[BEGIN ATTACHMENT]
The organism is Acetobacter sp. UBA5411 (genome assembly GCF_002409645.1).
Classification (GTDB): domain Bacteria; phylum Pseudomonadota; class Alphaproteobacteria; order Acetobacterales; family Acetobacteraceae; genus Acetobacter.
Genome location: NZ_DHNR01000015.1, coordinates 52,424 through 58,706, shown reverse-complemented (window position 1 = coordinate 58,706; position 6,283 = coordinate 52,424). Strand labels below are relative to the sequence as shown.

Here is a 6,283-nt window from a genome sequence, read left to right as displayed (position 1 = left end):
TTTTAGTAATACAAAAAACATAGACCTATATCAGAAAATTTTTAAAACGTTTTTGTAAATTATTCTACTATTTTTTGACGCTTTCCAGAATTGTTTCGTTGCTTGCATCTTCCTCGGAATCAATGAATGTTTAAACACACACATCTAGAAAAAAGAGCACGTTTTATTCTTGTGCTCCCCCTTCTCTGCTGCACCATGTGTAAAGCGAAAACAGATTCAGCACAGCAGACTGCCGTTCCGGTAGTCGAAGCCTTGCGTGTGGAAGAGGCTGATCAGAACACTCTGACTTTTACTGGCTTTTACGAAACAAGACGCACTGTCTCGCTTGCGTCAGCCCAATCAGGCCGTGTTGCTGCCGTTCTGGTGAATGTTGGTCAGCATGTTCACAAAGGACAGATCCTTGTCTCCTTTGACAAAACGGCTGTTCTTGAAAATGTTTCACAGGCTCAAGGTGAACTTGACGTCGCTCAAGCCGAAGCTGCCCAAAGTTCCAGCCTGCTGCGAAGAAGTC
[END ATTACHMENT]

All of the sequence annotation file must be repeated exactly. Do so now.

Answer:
The organism is Acetobacter sp. UBA5411 (genome assembly GCF_002409645.1).
Classification (GTDB): domain Bacteria; phylum Pseudomonadota; class Alphaproteobacteria; order Acetobacterales; family Acetobacteraceae; genus Acetobacter.
Genome location: NZ_DHNR01000015.1, coordinates 52,424 through 58,706, shown reverse-complemented (window position 1 = coordinate 58,706; position 6,283 = coordinate 52,424). Strand labels below are relative to the sequence as shown.

Here is a 6,283-nt window from a genome sequence, read left to right as displayed (position 1 = left end):
TTTTAGTAATACAAAAAACATAGACCTATATCAGAAAATTTTTAAAACGTTTTTGTAAATTATTCTACTATTTTTTGACGCTTTCCAGAATTGTTTCGTTGCTTGCATCTTCCTCGGAATCAATGAATGTTTAAACACACACATCTAGAAAAAAGAGCACGTTTTATTCTTGTGCTCCCCCTTCTCTGCTGCACCATGTGTAAAGCGAAAACAGATTCAGCACAGCAGACTGCCGTTCCGGTAGTCGAAGCCTTGCGTGTGGAAGAGGCTGATCAGAACACTCTGACTTTTACTGGCTTTTACGAAACAAGACGCACTGTCTCGCTTGCGTCAGCCCAATCAGGCCGTGTTGCTGCCGTTCTGGTGAATGTTGGTCAGCATGTTCACAAAGGACAGATCCTTGTCTCCTTTGACAAAACGGCTGTTCTTGAAAATGTTTCACAGGCTCAAGGTGAACTTGACGTCGCTCAAGCCGAAGCTGCCCAAAGTTCCAGCCTGCTGCGAAGAAGTC